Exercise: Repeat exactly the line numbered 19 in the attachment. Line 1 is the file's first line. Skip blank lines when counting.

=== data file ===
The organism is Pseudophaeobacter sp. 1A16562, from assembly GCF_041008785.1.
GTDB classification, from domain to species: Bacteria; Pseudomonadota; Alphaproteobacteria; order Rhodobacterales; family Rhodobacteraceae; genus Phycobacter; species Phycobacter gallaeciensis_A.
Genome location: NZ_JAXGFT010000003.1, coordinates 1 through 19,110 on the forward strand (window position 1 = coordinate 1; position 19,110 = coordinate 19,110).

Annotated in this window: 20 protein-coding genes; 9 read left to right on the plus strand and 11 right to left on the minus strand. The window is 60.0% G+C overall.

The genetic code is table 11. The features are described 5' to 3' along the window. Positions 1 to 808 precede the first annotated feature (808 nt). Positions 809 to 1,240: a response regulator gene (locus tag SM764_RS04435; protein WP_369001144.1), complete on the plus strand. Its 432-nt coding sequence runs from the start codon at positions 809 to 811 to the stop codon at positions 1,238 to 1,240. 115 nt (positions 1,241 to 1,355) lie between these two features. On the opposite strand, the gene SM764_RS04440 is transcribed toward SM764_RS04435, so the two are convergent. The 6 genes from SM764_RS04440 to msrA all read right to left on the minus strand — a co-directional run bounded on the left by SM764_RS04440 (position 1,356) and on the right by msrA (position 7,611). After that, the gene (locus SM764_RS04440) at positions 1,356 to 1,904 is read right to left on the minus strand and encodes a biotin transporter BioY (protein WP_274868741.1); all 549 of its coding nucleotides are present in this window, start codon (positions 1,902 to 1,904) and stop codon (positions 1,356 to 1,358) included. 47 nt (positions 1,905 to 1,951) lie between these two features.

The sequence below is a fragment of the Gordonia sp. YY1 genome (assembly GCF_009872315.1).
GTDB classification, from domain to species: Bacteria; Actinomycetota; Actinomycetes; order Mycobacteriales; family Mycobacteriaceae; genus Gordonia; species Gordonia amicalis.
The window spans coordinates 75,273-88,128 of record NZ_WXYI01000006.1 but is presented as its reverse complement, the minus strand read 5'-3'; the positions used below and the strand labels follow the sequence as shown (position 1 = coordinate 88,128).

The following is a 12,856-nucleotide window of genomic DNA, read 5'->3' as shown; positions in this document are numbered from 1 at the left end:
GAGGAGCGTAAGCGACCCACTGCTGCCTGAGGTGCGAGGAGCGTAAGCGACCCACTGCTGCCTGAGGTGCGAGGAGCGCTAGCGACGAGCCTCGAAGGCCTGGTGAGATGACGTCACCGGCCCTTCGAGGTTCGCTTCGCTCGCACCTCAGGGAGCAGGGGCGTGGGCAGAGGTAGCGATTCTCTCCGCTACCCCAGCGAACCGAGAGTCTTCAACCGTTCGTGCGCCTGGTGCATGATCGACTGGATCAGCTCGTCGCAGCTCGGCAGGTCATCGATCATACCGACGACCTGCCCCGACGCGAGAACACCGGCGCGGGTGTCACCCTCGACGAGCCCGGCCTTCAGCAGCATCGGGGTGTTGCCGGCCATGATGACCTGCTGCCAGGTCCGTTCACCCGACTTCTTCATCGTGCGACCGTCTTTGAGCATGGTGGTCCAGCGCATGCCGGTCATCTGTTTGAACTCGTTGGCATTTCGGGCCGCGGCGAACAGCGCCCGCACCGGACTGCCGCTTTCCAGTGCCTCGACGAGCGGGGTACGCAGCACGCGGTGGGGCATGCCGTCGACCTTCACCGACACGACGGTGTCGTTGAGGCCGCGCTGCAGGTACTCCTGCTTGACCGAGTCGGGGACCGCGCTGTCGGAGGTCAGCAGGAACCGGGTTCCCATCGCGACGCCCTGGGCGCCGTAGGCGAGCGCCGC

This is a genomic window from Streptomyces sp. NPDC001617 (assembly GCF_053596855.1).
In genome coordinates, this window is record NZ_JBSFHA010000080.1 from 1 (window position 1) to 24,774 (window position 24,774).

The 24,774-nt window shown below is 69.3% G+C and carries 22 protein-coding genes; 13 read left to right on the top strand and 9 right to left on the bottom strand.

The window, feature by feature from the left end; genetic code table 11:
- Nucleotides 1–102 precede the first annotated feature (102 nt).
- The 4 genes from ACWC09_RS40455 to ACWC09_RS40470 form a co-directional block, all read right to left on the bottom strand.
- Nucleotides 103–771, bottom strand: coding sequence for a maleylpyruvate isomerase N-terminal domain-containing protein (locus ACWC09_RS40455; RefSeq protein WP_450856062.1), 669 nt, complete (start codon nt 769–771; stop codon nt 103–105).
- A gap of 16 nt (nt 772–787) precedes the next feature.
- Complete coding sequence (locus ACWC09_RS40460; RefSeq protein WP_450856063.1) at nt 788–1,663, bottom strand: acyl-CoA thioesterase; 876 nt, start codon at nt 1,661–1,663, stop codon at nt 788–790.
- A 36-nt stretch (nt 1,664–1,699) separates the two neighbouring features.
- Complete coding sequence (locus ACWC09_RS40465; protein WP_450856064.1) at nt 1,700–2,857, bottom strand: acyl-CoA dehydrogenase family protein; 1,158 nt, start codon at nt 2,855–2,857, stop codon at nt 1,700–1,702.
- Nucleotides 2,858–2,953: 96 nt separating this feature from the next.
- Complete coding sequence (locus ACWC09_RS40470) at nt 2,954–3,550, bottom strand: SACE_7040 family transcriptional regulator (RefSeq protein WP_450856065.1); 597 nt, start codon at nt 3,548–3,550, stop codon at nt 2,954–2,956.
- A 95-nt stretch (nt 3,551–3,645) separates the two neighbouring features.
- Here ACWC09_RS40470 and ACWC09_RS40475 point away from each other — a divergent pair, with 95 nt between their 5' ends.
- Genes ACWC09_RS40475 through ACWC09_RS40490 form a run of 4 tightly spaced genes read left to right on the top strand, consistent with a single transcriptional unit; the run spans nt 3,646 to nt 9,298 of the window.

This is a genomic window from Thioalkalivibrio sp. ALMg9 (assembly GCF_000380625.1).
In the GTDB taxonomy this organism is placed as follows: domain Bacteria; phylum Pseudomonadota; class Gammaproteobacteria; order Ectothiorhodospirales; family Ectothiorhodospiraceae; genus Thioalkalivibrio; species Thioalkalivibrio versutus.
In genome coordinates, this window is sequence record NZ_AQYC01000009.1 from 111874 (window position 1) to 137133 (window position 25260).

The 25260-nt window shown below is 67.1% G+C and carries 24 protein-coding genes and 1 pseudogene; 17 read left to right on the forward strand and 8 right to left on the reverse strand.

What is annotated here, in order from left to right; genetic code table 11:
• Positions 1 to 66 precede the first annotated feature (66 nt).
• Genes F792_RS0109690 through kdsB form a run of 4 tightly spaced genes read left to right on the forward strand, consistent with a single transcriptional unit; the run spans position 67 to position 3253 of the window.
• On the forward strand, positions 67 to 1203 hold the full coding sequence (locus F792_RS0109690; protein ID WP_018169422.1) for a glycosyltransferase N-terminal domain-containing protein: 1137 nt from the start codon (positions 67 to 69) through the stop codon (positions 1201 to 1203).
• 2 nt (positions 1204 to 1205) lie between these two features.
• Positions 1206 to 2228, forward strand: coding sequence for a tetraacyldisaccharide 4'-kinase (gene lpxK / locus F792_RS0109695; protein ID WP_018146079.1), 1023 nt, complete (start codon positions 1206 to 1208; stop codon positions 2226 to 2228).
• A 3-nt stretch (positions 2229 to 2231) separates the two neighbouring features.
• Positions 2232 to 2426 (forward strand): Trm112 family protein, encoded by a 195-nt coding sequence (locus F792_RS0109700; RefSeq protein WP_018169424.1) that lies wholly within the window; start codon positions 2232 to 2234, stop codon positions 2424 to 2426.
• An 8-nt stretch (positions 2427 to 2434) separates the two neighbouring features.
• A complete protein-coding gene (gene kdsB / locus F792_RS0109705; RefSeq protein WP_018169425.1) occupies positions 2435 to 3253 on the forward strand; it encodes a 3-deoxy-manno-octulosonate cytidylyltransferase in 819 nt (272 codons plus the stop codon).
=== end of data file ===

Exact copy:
- Complete coding sequence (locus ACWC09_RS40460; RefSeq protein WP_450856063.1) at nt 788–1,663, bottom strand: acyl-CoA thioesterase; 876 nt, start codon at nt 1,661–1,663, stop codon at nt 788–790.